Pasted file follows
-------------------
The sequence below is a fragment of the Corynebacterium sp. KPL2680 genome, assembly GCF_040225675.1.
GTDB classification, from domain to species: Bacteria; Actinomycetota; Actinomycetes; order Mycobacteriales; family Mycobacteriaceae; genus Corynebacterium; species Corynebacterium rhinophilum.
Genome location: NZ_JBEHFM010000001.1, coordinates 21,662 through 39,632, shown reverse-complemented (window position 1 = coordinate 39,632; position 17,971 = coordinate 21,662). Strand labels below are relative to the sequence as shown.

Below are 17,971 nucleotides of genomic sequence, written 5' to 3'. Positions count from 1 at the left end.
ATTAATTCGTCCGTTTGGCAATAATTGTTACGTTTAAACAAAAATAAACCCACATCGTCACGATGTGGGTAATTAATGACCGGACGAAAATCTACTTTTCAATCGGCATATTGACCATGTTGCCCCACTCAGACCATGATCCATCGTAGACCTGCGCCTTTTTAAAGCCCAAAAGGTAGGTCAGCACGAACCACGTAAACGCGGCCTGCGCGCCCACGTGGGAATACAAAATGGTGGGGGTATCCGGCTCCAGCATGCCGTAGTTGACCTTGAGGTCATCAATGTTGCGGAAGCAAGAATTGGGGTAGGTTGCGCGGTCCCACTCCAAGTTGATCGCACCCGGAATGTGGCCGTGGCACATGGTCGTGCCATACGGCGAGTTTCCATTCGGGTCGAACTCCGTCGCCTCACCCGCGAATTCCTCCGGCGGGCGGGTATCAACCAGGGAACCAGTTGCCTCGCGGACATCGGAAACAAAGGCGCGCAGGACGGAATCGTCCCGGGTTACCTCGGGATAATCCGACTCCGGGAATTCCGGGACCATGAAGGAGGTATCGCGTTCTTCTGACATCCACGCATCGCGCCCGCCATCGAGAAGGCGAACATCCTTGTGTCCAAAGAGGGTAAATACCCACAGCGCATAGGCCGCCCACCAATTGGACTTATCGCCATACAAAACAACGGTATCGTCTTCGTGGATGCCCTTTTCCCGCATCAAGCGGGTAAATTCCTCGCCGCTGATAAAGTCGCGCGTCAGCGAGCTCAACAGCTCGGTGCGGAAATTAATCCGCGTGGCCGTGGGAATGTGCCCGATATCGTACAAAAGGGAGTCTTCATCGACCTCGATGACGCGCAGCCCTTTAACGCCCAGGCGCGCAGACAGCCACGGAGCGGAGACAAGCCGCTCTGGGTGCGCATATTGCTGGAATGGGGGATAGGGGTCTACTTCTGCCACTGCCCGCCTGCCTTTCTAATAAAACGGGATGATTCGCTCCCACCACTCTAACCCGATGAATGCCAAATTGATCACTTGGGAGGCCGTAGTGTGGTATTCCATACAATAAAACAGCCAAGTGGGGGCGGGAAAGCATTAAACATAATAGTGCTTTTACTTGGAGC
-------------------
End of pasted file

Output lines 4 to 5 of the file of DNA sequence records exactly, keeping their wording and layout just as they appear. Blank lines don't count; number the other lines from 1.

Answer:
Below are 17,971 nucleotides of genomic sequence, written 5' to 3'. Positions count from 1 at the left end.
ATTAATTCGTCCGTTTGGCAATAATTGTTACGTTTAAACAAAAATAAACCCACATCGTCACGATGTGGGTAATTAATGACCGGACGAAAATCTACTTTTCAATCGGCATATTGACCATGTTGCCCCACTCAGACCATGATCCATCGTAGACCTGCGCCTTTTTAAAGCCCAAAAGGTAGGTCAGCACGAACCACGTAAACGCGGCCTGCGCGCCCACGTGGGAATACAAAATGGTGGGGGTATCCGGCTCCAGCATGCCGTAGTTGACCTTGAGGTCATCAATGTTGCGGAAGCAAGAATTGGGGTAGGTTGCGCGGTCCCACTCCAAGTTGATCGCACCCGGAATGTGGCCGTGGCACATGGTCGTGCCATACGGCGAGTTTCCATTCGGGTCGAACTCCGTCGCCTCACCCGCGAATTCCTCCGGCGGGCGGGTATCAACCAGGGAACCAGTTGCCTCGCGGACATCGGAAACAAAGGCGCGCAGGACGGAATCGTCCCGGGTTACCTCGGGATAATCCGACTCCGGGAATTCCGGGACCATGAAGGAGGTATCGCGTTCTTCTGACATCCACGCATCGCGCCCGCCATCGAGAAGGCGAACATCCTTGTGTCCAAAGAGGGTAAATACCCACAGCGCATAGGCCGCCCACCAATTGGACTTATCGCCATACAAAACAACGGTATCGTCTTCGTGGATGCCCTTTTCCCGCATCAAGCGGGTAAATTCCTCGCCGCTGATAAAGTCGCGCGTCAGCGAGCTCAACAGCTCGGTGCGGAAATTAATCCGCGTGGCCGTGGGAATGTGCCCGATATCGTACAAAAGGGAGTCTTCATCGACCTCGATGACGCGCAGCCCTTTAACGCCCAGGCGCGCAGACAGCCACGGAGCGGAGACAAGCCGCTCTGGGTGCGCATATTGCTGGAATGGGGGATAGGGGTCTACTTCTGCCACTGCCCGCCTGCCTTTCTAATAAAACGGGATGATTCGCTCCCACCACTCTAACCCGATGAATGCCAAATTGATCACTTGGGAGGCCGTAGTGTGGTATTCCATACAATAAAACAGCCAAGTGGGGGCGGGAAAGCATTAAACATAATAGTGCTTTTACTTGGAGC